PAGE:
American Rivers creates Blue Trails on waterways
This spring, the busiest man in the country asked a startling question. As President Barack Obama presented his final report on the America’s Great Outdoors Initiative, he wondered, with so many of us bound by work and habit to confined spaces and electronics, “what can we do to break free from the routine and reconnect with the world around us?”
If you follow Trailspace, chances are you know the answer to the President’s question. Go outside.
There’s nothing like hiking through woods to cut through anxiety and tedium. There’s no better cure for a weary imagination than climbing a mountain or hopping in a boat, Huck Finn-style, and floating down a river. And there’s no better community than one formed around a shared, beloved place.
American Rivers is the nation’s leading river conservation organization and had worked hard to make sure that Obama’s America’s Great Outdoors Initiative included rivers. Although there are more than three million miles of rivers and streams in the United States — one within a mile of nearly every American’s home — we all know that not every American has a safe or beautiful river in which to fish, swim, and play. Too many of America’s rivers and streams are polluted or hard to access. For too many communities, it’s difficult to enjoy the natural place that everyone should be able to share.
That’s why American Rivers worked to ensure that Blue Trails were included in President Obama’s plan to provide more Americans access to wild and natural places, and protect such places for future generations. A Blue Trail is a dedicated stretch of river that enjoys special clean water safeguards and is a destination for fishing, boating, and other recreation. Like hiking trails, Blue Trails help people discover rivers and provide a connection between urban and rural communities and the outdoors.
A special example of this urban-to-rural connection is the Congaree River Blue Trail, the first water trail to be designated a National Recreation Trail in South Carolina by the Department of the Interior. American Rivers worked with a land trust, Congaree National Park, and other local groups to develop the Congaree River Blue Trail, promoting and protecting the river and riverside lands.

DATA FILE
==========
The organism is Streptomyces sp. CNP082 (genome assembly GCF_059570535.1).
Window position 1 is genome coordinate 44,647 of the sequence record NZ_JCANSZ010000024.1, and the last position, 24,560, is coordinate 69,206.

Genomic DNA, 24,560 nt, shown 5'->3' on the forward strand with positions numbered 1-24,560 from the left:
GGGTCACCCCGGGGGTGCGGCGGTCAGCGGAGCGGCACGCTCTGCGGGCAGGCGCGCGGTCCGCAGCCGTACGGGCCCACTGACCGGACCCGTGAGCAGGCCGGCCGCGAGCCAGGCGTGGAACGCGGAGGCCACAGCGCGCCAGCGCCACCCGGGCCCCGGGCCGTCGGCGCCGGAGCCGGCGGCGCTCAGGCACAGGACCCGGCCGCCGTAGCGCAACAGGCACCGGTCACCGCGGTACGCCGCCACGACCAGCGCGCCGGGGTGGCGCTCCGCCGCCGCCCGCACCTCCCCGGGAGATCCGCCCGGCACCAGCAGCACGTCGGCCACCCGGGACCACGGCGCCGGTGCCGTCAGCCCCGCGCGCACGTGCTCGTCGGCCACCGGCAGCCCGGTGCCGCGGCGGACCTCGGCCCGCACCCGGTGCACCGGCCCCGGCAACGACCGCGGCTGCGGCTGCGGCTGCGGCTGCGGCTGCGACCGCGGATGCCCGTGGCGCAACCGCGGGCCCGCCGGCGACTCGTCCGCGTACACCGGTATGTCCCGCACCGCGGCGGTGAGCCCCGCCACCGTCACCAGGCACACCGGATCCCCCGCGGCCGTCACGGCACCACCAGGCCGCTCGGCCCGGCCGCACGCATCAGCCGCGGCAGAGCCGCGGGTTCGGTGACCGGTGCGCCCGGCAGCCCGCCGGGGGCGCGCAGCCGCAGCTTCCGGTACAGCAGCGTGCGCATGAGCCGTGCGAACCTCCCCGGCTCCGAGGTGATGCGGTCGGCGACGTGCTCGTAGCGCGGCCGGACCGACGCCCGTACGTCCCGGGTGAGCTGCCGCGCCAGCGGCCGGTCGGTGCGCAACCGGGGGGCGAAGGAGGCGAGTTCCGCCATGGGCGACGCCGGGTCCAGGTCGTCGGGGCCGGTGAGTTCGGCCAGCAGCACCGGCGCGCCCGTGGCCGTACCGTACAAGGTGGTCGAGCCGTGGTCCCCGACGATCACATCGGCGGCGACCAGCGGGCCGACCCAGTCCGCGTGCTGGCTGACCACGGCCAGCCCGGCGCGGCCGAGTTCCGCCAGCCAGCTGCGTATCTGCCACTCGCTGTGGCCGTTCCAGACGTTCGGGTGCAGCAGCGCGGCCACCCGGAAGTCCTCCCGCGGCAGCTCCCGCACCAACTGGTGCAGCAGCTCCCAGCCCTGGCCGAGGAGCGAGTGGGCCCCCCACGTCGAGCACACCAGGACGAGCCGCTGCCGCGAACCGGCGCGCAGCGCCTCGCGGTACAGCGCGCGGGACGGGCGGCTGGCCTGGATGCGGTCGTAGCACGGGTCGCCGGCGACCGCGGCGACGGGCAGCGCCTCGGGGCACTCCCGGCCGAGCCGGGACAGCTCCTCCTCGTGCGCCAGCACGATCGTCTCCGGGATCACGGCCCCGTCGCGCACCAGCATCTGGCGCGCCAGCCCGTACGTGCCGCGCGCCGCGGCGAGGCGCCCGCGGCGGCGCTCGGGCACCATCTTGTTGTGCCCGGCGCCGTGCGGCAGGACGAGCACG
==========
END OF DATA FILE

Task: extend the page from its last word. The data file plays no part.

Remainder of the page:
Starting near urban Columbia, the Congaree River Blue Trail flows 50 miles and connects with Congaree National Park, which has 20 miles of hiking trails through the largest, continuous old-growth bottomland hardwood forest in the United States. Local groups like Canoeing for Kids use the Blue Trail to teach life skills to underserved youth paddling on the river, and thousands of other paddlers, hikers, and campers are discovering the river and park through the Blue Trail as well.
In his speech this spring, President Obama emphasized the importance of local, grassroots conservation. When communities come together to highlight, protect, and promote a Blue Trail in their area, a powerful legacy is born.
Blue Trails provide a fun and exciting way to get youth outdoors, planting the seed for future conservation by helping young people value their environment. Blue Trails are also economic drivers, benefiting local businesses and quality of life.
These efforts to protect clean water and critical riverside lands, promote river recreation, and create sustainable economic development and community pride depend on grassroots support. To learn more about how to support Blue Trails, including a step-by-step guide to creating one in your own community, visit www.americanrivers.org/bluetrails.
American Rivers is the leading conservation organization standing up for healthy rivers so communities can thrive. It also is one of the outdoor and environmental non-profit organizations that Trailspace supports. American Rivers protects and restores the nation's rivers and the clean water that sustains people, wildlife, and nature. Founded in 1973, American Rivers has more than 65,000 members and supporters, with offices in Washington, D.C., and nationwide.